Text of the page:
Researchers show nonstick chemicals may be linked to osteoporosis in women
Researchers at the Wright State University Boonshoft School of Medicine report that women with higher blood levels of certain chemicals tended to have slightly lower bone density and a higher prevalence of osteoporosis.
These chemicals, called perfluoroalkyl substances (PFASs), have been widely used for more than 60 years in applications such as nonstick cookware, stain-resistant and waterproof fabrics, furnishings, carpets and food packaging.
"These environmental chemicals are detectable in humans worldwide and are in the blood of 95 percent of the U.S. population," said first author Naila Khalil, Ph.D., assistant professor of community health at the Boonshoft School of Medicine. "We found significant negative associations between bone health and some of the PFAS compounds in post-menopausal women."
Osteoporosis is a condition in which the bones become weak and brittle and are prone to fracture.
Led by Khalil and senior author Kurunthachalam Kannan, Ph.D., professor of environmental health sciences at the University at Albany School of Public Health, the team of researchers assessed the association between blood PFAS concentrations in 1,914 U.S. participants and their bone density using the Centers for Disease Control and Prevention's National Health and Nutrition Examination Survey 2009-2010 data.
The team of researchers from the Boonshoft School of Medicine included James Ebert, M.D., chair and associate professor of community health; Stefan Czerwinski, Ph.D., professor of community health and director of Lifespan Health Research Center; and Miryoung Lee, Ph.D., associate professor of community health and pediatrics, in addition to researchers from other institutions.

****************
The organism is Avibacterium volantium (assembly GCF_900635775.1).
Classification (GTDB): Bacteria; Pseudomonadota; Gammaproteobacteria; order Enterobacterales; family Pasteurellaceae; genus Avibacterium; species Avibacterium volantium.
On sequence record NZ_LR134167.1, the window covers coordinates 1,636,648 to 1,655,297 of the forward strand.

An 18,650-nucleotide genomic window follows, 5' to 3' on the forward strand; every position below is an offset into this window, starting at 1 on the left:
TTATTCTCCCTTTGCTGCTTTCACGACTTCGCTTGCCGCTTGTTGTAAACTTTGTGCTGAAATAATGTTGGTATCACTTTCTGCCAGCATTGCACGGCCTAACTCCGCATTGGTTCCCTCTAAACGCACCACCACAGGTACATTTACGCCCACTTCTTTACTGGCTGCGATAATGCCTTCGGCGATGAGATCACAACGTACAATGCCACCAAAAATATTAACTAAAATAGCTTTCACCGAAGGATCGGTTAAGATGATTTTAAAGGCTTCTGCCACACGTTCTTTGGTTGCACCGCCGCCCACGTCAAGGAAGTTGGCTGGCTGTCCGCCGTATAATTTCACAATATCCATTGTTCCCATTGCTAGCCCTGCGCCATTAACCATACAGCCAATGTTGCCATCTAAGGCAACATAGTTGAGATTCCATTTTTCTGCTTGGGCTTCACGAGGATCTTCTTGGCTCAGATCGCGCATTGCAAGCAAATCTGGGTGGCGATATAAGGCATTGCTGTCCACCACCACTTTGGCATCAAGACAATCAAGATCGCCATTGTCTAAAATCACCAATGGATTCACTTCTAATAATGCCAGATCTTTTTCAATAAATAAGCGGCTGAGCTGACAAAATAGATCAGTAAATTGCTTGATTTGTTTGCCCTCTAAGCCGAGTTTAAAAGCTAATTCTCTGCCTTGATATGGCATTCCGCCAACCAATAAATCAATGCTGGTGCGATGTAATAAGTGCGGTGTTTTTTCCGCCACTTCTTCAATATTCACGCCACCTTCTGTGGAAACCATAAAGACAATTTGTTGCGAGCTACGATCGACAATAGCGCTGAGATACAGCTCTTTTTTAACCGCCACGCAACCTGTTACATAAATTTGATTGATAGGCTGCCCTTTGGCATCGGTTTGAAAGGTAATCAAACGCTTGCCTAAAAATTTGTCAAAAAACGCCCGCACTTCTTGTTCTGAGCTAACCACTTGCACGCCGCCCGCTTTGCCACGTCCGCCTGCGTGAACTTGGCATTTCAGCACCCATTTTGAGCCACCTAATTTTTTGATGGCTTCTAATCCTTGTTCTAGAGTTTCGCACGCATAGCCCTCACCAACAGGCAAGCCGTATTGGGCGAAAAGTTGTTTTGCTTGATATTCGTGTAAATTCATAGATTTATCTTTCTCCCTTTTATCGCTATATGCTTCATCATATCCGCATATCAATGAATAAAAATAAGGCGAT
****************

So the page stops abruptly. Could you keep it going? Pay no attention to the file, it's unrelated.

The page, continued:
Their article "Association of Perfluoroalkyl Substances, Bone Mineral Density and Osteoporosis in the U.S. Population in NHANES 2009-2010" was published online in Environmental Health Perspectives,a monthly peer-reviewed journal of research and news published with support from the National Institute of Environmental Health Sciences, National Institutes of Health and the U.S. Department of Health and Human Services.
Although the changes in bone health were relatively small, the authors pointed out that the public health implications could be significant if it turns out PFASs were responsible.
"These exploratory results will help assess and understand the toxicity of PFASs," said Khalil. "Further research is needed to confirm the study findings and determine what they may mean for public health."